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New Poll Asked Voters What They Think Of Donald Trump. Here’s What They Said

In the year since Donald Trump was elected president on a promise to “drain the swamp” of Washington’s corruption, Americans have become more, not less, convinced that Washington is corrupt and that the Trump White House is the most corrupt entity in U.S. government. They also think the president is “an idiot.”

According to a new public opinion poll released by Quinnipiac University Tuesday, Americans don’t believe that Trump is cleaning up the government. In fact, the opposite is true: 58 percent of people surveyed say most, or all of the officials in the Trump administration are corrupt.

Americans aren’t damning Trump with faint praise, they’re just damning him.

When asked for the first word that pops into their heads when they think of the commander-in-chief, U.S. voters gave such glowing descriptors as “idiot,” “liar” and “a**hole,” according to the survey.

In the Quinnipiac sample, 53 voters (not, as in many polls, 53 percent of those surveyed) came up with “idiot,” 44 with “liar” and 36 with “incompetent.” Another 26 gave the response “a**hole,” while 19 said “moron,” 18 said “arrogant” and 17 said “disgusting.”

“President Donald Trump is known for hurling insults and he’s getting slammed right back. ‘Idiot’ is just one of a string of insults thrown his way by American voters,” said Quinnipiac University Poll Assistant Director Tim Malloy in a release about the poll, which echoed the results of a similar survey conducted in May.

Other words the pollsters heard more infrequently about Trump, but at least five times each, included “businessman,” “jerk,” “powerful” and “evil.”

“Of the 48 words used by five or more voters, 30 words are negative,” Quinnipiac said in announcing the results.

American voters also had a dark view of Trump when it comes to the lingering investigation of Russian influence on U.S. politics: Some 57% of those polled by Quinnipiac said Trump has tried to “derail or obstruct the investigation into the Russian interference in the 2016 election.”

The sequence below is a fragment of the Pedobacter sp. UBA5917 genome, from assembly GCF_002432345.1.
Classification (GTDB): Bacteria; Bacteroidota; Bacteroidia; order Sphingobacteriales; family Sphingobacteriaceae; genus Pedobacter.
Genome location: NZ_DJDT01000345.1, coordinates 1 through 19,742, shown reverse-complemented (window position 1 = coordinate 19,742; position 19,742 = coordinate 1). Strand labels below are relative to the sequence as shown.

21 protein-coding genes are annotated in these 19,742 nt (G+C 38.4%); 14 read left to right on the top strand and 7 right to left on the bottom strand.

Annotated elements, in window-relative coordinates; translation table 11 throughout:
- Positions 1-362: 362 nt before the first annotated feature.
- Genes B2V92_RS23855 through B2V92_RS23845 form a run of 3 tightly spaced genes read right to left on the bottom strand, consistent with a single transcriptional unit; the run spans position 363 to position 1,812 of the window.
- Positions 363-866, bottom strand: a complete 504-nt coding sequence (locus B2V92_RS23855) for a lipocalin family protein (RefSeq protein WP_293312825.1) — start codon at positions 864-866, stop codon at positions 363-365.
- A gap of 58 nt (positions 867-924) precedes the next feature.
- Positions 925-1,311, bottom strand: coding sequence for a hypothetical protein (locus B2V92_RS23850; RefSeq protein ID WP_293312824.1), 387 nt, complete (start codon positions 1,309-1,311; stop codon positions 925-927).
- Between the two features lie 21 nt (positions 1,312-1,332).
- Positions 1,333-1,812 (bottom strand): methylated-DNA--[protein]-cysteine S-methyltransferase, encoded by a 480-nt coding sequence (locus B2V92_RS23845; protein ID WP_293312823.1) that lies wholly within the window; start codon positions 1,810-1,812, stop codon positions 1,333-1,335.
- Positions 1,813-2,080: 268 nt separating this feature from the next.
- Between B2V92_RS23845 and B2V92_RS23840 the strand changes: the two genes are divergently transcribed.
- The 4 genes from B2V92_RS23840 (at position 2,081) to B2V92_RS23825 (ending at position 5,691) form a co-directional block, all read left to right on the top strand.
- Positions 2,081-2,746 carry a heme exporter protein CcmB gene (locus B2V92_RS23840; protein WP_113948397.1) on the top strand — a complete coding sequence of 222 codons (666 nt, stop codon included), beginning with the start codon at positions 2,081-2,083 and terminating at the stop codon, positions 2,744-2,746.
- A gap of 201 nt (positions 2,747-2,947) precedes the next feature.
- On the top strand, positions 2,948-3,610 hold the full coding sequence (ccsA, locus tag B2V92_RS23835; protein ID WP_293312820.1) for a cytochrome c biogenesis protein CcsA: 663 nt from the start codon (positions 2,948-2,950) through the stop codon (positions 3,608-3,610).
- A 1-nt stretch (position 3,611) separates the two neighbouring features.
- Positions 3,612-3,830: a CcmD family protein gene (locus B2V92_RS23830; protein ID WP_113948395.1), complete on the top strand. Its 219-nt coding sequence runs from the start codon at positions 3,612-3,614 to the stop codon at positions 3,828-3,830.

More than half, or 52%, said the Trump campaign colluded with the Russian government. Just less than half, or 48%, said Trump did not collude with the Russian government to sway the outcome of the election.

Either way, a large majority of American voters—by 73% to 22%—believes Russia attempted to influence the 2016 U.S. presidential election. About 41% said that interference changed the outcome of the vote.

About 63% of Quinnipiac respondents said they disapprove of Trump’s support for Moore, and 60% said Moore should be expelled from the Senate if he defeats Democrat Doug Jones and wins the election.

Yes, the Trump administration is the most corrupt in modern U.S. history. He has stocked his agencies with lobbyists for industries that were regulated by the agencies, and his administration has been rocked by almost daily legal and investigatory bombshells related to corruption.

The president’s hiring of his daughter Ivanka and son-in-law are at odds with the federal anti-nepotism law, which states that “a public official may not appoint, employ, promote, advance, or advocate for appointment, employment, promotion, or advancement, in or to a civilian position in the agency in which he is serving or over which he exercises jurisdiction or control any individual who is a relative of the public official.”

Trump is being sued in Maryland and Washington, D.C., for violating the “emoluments clause” of the U.S. Constitution by running his Trump International Hotel in Washington, D.C.; Paul Manafort, the second Trump campaign manager, has been indicted on money-laundering charges; Trump’s first national security adviser, Michael Flynn, has pleaded guilty to lying to the FBI in an investigation that also uncovered secret lobbying work for the Turkish government; and his son-in-law, Jared Kushner, failed to disclose $1 billion in loans tied to his real estate company, and has repeatedly had to revise his financial-disclosure forms to add items he “forgot.”

At least six Trump Cabinet secretaries are being investigated for exorbitant travel expenses, including using government planes for private business, security details or business dealings, and the list goes on.

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